Geologically, a high island or volcanic island is an island of volcanic origin. The term can be used to distinguish such islands from low islands, which are formed from sedimentation or the uplifting of coral reefs[1] (which have often formed on sunken volcanos).

Moorea, a high island of volcanic origin where the central island is still prominent
Stromboli is one of the eight Aeolian Islands, a volcanic arc north of Sicily

Definition and originEdit

There are a number of "high islands" that rise no more than 1 metre (3 ft 3 in) above sea level, often classified as "islets or rocks", while some low islands, such as Banaba, Henderson Island, Makatea, Nauru, and Niue, as uplifted coral islands, rise over 50 metres (160 ft) above sea level.

The two types of islands are often found in proximity to each other, especially among the islands of the South Pacific Ocean, where low islands are found on the fringing reefs that surround most high islands. Volcanic islands normally arise above a hotspot.

HabitabilityEdit

High islands above a certain size usually have fresh groundwater, while low islands often do not, so high islands are more likely to be habitable.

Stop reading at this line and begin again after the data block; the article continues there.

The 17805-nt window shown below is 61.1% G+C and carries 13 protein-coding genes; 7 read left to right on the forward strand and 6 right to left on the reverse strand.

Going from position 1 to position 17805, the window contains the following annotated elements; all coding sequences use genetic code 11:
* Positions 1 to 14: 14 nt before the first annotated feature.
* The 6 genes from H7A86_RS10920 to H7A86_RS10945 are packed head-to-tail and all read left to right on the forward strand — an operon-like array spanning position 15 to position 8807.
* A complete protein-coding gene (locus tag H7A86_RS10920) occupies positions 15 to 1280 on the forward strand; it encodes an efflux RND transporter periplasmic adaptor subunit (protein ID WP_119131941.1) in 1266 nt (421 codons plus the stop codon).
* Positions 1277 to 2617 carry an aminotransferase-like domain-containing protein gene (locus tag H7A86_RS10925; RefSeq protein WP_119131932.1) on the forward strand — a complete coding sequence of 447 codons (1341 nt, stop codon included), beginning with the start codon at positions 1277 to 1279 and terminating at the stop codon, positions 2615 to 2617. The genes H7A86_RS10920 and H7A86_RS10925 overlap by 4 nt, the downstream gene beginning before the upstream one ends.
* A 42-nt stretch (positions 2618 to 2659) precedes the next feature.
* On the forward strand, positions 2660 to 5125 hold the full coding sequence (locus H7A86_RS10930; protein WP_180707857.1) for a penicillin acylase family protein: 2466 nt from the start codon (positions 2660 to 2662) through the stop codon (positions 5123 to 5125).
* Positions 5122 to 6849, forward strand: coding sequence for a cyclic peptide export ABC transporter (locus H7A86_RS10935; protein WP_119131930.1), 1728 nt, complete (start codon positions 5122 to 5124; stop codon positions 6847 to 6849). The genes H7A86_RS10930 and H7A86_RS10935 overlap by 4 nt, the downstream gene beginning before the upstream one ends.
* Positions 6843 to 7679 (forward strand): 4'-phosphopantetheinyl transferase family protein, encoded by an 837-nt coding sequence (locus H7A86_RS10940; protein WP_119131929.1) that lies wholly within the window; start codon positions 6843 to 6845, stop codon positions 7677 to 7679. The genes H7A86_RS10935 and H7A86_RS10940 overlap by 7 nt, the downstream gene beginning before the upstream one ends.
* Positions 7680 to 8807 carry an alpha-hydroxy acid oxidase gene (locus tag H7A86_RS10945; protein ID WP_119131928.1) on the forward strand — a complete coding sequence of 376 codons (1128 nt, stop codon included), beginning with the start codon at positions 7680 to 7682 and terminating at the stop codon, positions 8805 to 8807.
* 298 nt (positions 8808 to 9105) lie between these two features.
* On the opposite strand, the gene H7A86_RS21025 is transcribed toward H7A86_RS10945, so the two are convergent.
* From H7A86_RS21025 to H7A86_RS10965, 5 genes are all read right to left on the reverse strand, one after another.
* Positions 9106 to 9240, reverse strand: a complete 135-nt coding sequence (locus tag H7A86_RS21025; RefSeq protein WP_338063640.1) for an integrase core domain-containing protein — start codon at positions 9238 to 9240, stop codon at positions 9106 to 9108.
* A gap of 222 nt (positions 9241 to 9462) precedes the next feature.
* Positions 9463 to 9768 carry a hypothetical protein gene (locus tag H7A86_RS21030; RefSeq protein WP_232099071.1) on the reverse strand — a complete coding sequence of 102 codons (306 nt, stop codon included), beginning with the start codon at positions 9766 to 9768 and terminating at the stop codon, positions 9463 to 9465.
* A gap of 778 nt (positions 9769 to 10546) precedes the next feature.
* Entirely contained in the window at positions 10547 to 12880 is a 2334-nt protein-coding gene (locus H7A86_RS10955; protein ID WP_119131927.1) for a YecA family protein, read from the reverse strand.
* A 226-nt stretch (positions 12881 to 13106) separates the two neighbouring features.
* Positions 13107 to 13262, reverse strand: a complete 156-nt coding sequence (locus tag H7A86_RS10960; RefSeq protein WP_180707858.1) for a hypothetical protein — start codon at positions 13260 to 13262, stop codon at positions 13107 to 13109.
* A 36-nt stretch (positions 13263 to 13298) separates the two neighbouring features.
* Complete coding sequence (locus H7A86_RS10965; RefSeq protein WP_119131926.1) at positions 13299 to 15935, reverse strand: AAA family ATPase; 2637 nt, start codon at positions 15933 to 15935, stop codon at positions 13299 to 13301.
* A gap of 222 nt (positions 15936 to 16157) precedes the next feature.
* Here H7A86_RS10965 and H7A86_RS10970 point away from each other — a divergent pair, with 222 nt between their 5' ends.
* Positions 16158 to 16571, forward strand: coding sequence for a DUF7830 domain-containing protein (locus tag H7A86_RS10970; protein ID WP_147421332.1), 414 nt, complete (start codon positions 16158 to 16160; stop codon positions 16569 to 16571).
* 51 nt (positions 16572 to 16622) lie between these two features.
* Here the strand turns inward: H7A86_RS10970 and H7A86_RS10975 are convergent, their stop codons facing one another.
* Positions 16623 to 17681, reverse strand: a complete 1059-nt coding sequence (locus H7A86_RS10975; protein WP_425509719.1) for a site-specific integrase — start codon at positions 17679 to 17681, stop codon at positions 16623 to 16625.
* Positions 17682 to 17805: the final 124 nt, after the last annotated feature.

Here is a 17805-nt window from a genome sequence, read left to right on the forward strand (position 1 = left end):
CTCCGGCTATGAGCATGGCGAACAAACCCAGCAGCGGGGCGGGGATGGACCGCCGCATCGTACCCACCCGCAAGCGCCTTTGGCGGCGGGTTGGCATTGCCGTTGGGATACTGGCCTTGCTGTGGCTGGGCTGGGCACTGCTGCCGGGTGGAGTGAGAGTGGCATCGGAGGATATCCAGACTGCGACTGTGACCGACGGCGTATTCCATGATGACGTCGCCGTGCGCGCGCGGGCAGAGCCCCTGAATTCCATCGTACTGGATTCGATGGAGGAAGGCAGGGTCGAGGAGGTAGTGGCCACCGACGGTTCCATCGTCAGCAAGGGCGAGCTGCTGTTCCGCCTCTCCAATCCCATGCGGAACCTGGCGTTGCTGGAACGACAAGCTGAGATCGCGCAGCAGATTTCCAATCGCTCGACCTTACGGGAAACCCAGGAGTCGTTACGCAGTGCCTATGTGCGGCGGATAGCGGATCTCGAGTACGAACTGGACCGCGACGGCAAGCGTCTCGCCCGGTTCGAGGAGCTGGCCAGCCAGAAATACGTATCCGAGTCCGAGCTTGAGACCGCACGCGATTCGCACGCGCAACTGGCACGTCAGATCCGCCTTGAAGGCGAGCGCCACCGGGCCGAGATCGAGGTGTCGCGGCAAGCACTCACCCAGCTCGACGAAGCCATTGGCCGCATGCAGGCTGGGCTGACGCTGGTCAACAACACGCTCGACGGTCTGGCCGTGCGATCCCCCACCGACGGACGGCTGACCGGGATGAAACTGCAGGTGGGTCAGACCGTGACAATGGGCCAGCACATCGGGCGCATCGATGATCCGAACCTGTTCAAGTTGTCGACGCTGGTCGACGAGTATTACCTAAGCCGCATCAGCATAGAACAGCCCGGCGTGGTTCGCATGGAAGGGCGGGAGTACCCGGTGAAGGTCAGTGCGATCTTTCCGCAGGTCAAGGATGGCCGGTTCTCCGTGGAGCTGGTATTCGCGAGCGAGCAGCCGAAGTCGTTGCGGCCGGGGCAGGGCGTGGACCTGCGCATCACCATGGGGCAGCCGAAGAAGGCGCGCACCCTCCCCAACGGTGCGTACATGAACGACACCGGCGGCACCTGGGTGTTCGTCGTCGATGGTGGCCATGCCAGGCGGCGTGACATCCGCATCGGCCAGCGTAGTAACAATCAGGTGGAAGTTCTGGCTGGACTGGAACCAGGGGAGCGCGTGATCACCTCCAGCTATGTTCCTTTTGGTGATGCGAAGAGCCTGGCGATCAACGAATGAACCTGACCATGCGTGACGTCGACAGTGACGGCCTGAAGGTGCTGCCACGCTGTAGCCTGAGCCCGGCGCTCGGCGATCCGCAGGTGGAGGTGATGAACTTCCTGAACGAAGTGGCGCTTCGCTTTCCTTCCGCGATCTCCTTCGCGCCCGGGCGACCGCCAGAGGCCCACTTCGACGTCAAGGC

See alsoEdit

  • Archipelagic apron – Fan-shaped gently sloping region of sea floor found around oceanic islands
  • Atoll – Ring-shaped coral reef
  • Canary Islands – Spanish archipelago and region in the Atlantic Ocean
  • Galápagos Islands – Ecuadorean archipelago and protected area
  • Guyot – Isolated, flat-topped underwater volcano mountain
  • Krakatoa Archipelago
  • Seamount – Mountain rising from the ocean seafloor that does not reach to the water's surface
  • Volcanic arc – Chain of volcanoes formed above a subducting plate

ReferencesEdit

  1. ^ Murphy, Raymond E. (July 1949). ""High" and "Low" Islands in the Eastern Carolines". Geographical Review. American Geographical Society. 39 (3): 425–439. doi:10.2307/210643. JSTOR 210643.

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